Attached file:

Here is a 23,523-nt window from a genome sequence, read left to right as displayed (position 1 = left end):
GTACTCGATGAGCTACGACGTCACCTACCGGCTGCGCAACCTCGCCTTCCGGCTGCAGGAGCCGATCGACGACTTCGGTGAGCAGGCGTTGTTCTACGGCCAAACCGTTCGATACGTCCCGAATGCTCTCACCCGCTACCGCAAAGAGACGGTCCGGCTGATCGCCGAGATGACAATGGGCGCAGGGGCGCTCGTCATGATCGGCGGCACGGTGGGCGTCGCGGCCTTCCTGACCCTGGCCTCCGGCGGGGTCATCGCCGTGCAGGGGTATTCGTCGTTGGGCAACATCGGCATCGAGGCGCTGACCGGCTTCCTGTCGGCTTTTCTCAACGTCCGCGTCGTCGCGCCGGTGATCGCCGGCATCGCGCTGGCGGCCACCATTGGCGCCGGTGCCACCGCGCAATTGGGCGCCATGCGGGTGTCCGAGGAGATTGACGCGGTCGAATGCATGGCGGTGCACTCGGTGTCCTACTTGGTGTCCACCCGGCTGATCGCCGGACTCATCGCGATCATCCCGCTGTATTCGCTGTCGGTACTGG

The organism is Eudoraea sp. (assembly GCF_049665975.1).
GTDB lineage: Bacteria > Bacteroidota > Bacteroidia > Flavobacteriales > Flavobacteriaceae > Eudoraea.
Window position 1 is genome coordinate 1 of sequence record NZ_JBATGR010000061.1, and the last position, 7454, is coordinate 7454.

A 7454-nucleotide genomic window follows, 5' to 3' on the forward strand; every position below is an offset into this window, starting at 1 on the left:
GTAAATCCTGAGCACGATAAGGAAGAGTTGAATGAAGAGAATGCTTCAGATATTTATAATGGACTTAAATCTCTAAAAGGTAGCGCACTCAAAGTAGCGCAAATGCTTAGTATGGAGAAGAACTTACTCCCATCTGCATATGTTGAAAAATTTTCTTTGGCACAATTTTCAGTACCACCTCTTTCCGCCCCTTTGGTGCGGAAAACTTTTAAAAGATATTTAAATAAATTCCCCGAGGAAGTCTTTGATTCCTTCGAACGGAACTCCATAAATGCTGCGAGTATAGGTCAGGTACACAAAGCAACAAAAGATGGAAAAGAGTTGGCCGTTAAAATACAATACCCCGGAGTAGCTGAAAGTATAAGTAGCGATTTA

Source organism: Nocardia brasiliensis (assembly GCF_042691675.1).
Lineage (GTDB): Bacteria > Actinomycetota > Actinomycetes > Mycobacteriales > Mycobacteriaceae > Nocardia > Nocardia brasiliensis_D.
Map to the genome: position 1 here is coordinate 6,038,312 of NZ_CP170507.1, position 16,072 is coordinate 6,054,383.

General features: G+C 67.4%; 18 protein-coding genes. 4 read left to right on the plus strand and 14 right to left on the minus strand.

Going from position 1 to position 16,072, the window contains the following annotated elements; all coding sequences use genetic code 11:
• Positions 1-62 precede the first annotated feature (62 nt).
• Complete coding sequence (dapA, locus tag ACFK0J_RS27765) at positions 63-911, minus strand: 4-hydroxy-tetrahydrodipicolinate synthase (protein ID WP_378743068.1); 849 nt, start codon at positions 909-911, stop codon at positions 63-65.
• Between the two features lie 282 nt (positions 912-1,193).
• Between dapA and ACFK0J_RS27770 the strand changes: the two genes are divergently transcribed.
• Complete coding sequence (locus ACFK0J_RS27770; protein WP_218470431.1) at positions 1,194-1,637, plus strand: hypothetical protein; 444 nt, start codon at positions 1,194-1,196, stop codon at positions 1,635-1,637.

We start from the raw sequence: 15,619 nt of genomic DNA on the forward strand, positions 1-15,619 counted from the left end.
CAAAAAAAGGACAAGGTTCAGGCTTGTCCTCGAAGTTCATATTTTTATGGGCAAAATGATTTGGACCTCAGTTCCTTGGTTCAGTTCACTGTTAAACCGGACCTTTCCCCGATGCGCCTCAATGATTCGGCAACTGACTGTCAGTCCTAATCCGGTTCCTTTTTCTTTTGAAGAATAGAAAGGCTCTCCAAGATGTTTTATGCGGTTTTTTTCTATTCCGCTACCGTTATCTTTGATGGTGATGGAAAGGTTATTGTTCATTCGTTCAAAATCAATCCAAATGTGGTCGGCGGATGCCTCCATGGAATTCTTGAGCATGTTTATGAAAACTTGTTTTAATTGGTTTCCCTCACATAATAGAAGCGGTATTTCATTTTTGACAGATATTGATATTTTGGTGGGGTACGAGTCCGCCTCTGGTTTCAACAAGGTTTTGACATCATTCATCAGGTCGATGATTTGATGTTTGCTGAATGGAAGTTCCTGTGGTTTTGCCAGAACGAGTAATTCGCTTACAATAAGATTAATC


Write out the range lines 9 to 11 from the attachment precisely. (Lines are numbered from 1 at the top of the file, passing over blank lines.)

Lineage (GTDB): Bacteria > Actinomycetota > Actinomycetes > Mycobacteriales > Mycobacteriaceae > Nocardia > Nocardia brasiliensis_D.
Map to the genome: position 1 here is coordinate 6,038,312 of NZ_CP170507.1, position 16,072 is coordinate 6,054,383.

General features: G+C 67.4%; 18 protein-coding genes. 4 read left to right on the plus strand and 14 right to left on the minus strand.